Arguably, security is a contested concept. Conventionally, national security that is state-centred and military-oriented has been predominant in the discourse on security.
BY JUICHIRO TANABE | APRIL 24, 2012
However, the concept of human security, which puts individual human agency at the centre, has raised its profile academically and practically. Following this emerging reformulation and expansion of the concept of security, the aim of this book edited by Malcolm McIntosh and Alan Hunter is to make a comprehensive and extensive analysis of human security in terms of its concept and practical application.
In the foreword, Mehrnaz Mostafavi states,
“while national security still remains pivotal to peace and stability, the need for an expanded paradigm of security that: draws attention to the multitude of threats that cut across different aspects of human life; that concentrates on the security of the individuals, their protection and empowerment; that highlights the interface between the lack of security, development and human rights; and that promotes a new integrated, coordinated and people-centred approach is also underlined by national and global challenges.”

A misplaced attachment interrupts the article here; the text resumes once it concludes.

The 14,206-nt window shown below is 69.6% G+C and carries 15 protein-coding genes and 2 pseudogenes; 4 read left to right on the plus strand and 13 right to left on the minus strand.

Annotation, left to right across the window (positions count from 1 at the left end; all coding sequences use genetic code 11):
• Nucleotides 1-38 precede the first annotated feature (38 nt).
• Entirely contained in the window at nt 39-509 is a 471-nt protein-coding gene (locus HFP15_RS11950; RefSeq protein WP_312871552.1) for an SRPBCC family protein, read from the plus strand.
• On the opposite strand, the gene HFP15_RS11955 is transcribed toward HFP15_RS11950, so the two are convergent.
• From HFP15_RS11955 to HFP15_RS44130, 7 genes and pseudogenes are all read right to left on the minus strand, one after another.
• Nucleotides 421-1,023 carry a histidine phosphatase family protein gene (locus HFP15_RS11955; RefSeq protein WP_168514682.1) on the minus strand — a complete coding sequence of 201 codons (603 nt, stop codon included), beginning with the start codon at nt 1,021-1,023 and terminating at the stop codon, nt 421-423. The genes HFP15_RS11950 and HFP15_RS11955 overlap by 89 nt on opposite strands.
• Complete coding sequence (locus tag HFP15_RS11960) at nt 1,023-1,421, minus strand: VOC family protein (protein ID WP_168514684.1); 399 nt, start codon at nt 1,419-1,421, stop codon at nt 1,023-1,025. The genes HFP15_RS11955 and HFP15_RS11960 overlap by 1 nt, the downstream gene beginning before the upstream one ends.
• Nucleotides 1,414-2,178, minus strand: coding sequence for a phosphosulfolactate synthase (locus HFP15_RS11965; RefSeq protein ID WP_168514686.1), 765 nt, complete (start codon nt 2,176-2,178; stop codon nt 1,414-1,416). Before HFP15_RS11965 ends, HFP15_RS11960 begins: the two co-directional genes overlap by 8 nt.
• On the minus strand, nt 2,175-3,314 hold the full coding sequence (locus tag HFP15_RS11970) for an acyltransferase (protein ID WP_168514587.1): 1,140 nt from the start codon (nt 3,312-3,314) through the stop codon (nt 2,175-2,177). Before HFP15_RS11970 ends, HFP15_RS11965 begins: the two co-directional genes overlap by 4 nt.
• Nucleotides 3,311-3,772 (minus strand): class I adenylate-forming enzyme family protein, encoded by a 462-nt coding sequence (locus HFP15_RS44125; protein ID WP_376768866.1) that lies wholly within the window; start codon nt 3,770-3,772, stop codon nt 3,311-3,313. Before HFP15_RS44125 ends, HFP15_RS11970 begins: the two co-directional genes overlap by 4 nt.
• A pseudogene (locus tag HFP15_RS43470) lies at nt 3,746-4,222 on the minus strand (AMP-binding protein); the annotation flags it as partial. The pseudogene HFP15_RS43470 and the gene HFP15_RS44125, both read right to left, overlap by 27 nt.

To this end, five sections with 16 chapters constitute the book, in which various contributors analyse human security from respectively distinct angles to illustrate the multiplicity and diversity of security we have to address.